Silk was particularly prized and was an emblem of status. Ordinary citizens would usually opt to wear cotton; and it was generally also considered to be the preferred material of attire in the region. Cotton was also utilised in the shipping industry to make sailcloth.
Raw, readymade as well as manufactured textiles that arrived upon the shores of Singapore and Malacca were sought after by traders. Some would go on to be weaved while others would go on to be sold. Many weavers of the Nusantara adopted stylistic elements of Indian fabrics; many of which are still apparent today.
At Fort Canning in Singapore, there is a shrine for Parameswara who is also known as Iskandar Shah. He is both the last king of Singapore and the first king of Malacca.
Parameswara solidified Malacca’s position with institutional and personal connections to the two great economic engines of the time: China and India. Malacca’s rise to prominence coincided with one of the most dynamic phases in Chinese history. It was when the early Ming dynasty deployed a massive fleet and established direct relations with the rest of the Asian maritime region.
Traders sailed between the Malay Peninsula and the island of Sumatra. This was the shortest sea route between the two areas, but it was a dangerous one with many shallows and shifting sandbanks.
Despite the port’s tremendous importance and wealth; Malacca’s so-called ‘greatness’ began to recede. In 1511, the city was ruthlessly seized by Portuguese invaders who ran Malacca into the ground.
That was, of course, until they themselves were conquered by the Dutch in 1641.
The Portuguese first arrived in Malacca in 1509 and were attracted by its fine natural harbour. Two years later, the Portuguese returned with a fleet led by Afonso de Albuquerque to capture the port by firing their cannons and burning at least 12 ships that were anchored at the harbour.
Malacca was particularly wealthy due to the spice trade. Valuable spices used in food preparation across Europe included: pepper, ginger, cloves, nutmeg, mace, cinnamon, saffron, anise, zedoary, cumin, and cloves.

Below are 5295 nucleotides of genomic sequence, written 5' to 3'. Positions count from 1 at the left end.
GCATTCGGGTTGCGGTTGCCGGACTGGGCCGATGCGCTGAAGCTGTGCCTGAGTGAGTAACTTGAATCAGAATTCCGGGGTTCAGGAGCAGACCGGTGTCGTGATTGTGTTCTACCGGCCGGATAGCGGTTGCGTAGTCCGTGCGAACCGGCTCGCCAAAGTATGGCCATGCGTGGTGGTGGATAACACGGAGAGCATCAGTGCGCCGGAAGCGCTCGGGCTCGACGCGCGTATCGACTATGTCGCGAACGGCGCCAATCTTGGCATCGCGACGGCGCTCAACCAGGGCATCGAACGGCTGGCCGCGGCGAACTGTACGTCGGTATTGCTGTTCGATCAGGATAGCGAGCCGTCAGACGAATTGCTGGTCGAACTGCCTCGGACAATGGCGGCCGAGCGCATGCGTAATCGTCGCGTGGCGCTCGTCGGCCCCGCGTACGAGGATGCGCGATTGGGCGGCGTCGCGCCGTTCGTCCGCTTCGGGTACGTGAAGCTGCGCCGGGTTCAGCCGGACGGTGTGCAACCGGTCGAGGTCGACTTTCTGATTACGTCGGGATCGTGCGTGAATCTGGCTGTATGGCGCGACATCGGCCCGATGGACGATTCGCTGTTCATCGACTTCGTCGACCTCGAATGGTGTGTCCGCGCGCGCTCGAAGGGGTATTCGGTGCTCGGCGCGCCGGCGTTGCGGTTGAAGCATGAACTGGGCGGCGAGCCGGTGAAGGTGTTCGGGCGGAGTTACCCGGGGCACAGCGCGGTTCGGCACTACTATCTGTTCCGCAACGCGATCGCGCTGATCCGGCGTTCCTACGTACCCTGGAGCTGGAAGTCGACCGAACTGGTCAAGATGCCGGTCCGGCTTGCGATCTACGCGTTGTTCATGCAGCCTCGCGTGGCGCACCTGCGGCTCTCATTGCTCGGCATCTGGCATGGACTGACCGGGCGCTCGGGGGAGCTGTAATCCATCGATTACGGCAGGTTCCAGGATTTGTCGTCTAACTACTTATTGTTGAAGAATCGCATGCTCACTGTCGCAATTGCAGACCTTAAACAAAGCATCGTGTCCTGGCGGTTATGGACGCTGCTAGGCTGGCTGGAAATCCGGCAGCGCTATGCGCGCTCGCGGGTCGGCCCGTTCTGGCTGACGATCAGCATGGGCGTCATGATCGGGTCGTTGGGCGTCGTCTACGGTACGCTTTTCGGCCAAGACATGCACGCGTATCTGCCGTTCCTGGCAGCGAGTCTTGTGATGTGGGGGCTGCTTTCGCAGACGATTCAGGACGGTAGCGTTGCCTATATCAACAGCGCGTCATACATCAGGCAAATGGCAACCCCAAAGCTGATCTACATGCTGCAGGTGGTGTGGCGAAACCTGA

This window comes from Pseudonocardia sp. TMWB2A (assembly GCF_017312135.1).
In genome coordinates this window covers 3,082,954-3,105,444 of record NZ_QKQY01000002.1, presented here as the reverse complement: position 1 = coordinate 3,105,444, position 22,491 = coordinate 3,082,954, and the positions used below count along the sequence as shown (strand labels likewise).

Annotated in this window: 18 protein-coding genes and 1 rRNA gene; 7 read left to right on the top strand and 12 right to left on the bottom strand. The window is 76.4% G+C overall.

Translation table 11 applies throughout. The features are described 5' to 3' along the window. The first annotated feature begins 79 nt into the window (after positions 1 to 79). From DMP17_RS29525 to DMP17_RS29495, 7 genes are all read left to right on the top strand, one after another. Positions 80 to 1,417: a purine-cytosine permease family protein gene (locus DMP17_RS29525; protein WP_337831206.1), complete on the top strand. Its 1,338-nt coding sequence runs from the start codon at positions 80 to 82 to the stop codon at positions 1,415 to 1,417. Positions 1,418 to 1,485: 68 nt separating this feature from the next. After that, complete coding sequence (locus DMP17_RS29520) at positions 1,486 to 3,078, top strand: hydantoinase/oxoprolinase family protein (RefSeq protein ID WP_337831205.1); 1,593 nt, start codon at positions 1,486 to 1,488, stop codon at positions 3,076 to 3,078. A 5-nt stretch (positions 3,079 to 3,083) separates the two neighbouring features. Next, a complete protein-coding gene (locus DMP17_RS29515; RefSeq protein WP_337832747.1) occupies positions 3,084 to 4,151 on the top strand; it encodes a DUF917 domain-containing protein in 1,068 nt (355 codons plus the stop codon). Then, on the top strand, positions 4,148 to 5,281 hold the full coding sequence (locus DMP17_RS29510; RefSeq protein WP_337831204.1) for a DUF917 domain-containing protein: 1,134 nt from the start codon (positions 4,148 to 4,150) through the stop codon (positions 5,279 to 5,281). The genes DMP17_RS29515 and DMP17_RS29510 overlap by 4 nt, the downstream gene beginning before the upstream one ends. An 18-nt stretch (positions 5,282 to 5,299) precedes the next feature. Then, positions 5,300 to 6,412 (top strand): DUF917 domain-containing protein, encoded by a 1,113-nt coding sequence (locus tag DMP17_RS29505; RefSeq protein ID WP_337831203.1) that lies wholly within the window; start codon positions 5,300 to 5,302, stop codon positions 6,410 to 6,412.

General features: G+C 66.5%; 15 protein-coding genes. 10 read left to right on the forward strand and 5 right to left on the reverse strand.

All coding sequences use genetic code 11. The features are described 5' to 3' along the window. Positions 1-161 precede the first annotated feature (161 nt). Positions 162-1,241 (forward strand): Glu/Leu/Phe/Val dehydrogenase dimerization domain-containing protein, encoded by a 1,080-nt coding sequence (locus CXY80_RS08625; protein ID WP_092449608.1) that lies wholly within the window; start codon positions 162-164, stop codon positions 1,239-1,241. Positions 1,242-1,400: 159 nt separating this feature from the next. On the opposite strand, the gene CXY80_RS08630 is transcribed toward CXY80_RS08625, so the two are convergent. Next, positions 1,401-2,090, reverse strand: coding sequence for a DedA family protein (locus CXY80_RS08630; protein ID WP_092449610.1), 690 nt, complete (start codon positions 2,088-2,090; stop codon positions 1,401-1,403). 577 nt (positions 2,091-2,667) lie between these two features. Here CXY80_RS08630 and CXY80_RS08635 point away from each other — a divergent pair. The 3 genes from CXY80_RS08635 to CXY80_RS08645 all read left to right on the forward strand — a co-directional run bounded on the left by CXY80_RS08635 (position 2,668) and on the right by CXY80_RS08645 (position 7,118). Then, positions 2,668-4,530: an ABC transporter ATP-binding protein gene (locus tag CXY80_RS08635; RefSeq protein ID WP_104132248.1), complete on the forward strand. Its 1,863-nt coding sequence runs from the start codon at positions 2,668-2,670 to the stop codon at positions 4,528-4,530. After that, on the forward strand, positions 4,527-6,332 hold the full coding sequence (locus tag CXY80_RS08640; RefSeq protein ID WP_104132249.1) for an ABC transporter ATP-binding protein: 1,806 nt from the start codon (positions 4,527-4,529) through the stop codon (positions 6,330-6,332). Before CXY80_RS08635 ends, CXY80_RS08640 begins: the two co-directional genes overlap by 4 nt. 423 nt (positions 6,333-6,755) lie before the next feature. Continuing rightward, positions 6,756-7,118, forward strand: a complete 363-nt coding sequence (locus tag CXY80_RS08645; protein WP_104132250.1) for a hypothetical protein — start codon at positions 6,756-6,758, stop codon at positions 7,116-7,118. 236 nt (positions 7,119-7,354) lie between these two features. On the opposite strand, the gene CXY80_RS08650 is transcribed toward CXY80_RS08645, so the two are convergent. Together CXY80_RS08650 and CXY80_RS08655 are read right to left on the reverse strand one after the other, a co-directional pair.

This is where the museum narrative begins to get really long and this is where I am typically inclined to stop reading.
The Locked Memory Vault of Southeast Asia
I’m beginning to think that it is easier to unearth artefacts from beneath the ground than it is to excavate the memories that have made us who we are. Perhaps the memories are painful. Perhaps we have no choice but to release the old memories; so that we can welcome the new memories that are destined to be created upon these shores.
But what are we going to do about the old memories?
Too many chapters of the region’s history lay discarded and unclaimed. This is primarily due to changing religious affiliations that have either softly or harshly coerced people to surrender their national identity for a religious one.
Has our responsibility to our ancestral inheritance vanished? Are we a region where our memories wash over us like the oceanic tides that come for us? Are we going to pretend the past never happened?
I suppose if we cannot bury or make peace with the past; we will have to offer it an honourable cremation.
And we Southeast Asians will do what we have always done; stare out at the tide and realise that yet another ship will soon dock upon our worldly and weary shores.